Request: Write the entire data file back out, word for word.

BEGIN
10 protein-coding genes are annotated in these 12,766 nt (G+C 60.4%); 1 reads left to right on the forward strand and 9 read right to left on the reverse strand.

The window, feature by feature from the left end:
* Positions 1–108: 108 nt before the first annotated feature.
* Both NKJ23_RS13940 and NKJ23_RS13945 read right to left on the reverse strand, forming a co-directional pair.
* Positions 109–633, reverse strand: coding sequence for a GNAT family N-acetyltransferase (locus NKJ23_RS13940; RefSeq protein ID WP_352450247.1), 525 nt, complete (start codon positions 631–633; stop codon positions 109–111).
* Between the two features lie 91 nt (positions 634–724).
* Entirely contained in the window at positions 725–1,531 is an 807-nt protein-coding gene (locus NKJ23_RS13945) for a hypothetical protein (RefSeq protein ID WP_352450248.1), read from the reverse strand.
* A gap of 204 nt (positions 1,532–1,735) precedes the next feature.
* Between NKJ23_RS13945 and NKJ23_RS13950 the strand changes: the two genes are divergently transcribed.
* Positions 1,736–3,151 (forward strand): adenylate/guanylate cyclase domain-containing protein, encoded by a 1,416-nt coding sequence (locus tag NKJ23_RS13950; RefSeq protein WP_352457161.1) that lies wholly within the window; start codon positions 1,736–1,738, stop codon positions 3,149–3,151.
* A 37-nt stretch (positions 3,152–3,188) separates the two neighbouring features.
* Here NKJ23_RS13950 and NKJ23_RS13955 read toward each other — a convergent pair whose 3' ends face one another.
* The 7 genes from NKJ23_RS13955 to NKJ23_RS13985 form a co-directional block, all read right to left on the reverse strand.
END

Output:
10 protein-coding genes are annotated in these 12,766 nt (G+C 60.4%); 1 reads left to right on the forward strand and 9 read right to left on the reverse strand.

The window, feature by feature from the left end:
* Positions 1–108: 108 nt before the first annotated feature.
* Both NKJ23_RS13940 and NKJ23_RS13945 read right to left on the reverse strand, forming a co-directional pair.
* Positions 109–633, reverse strand: coding sequence for a GNAT family N-acetyltransferase (locus NKJ23_RS13940; RefSeq protein ID WP_352450247.1), 525 nt, complete (start codon positions 631–633; stop codon positions 109–111).
* Between the two features lie 91 nt (positions 634–724).
* Entirely contained in the window at positions 725–1,531 is an 807-nt protein-coding gene (locus NKJ23_RS13945) for a hypothetical protein (RefSeq protein ID WP_352450248.1), read from the reverse strand.
* A gap of 204 nt (positions 1,532–1,735) precedes the next feature.
* Between NKJ23_RS13945 and NKJ23_RS13950 the strand changes: the two genes are divergently transcribed.
* Positions 1,736–3,151 (forward strand): adenylate/guanylate cyclase domain-containing protein, encoded by a 1,416-nt coding sequence (locus tag NKJ23_RS13950; RefSeq protein WP_352457161.1) that lies wholly within the window; start codon positions 1,736–1,738, stop codon positions 3,149–3,151.
* A 37-nt stretch (positions 3,152–3,188) separates the two neighbouring features.
* Here NKJ23_RS13950 and NKJ23_RS13955 read toward each other — a convergent pair whose 3' ends face one another.
* The 7 genes from NKJ23_RS13955 to NKJ23_RS13985 form a co-directional block, all read right to left on the reverse strand.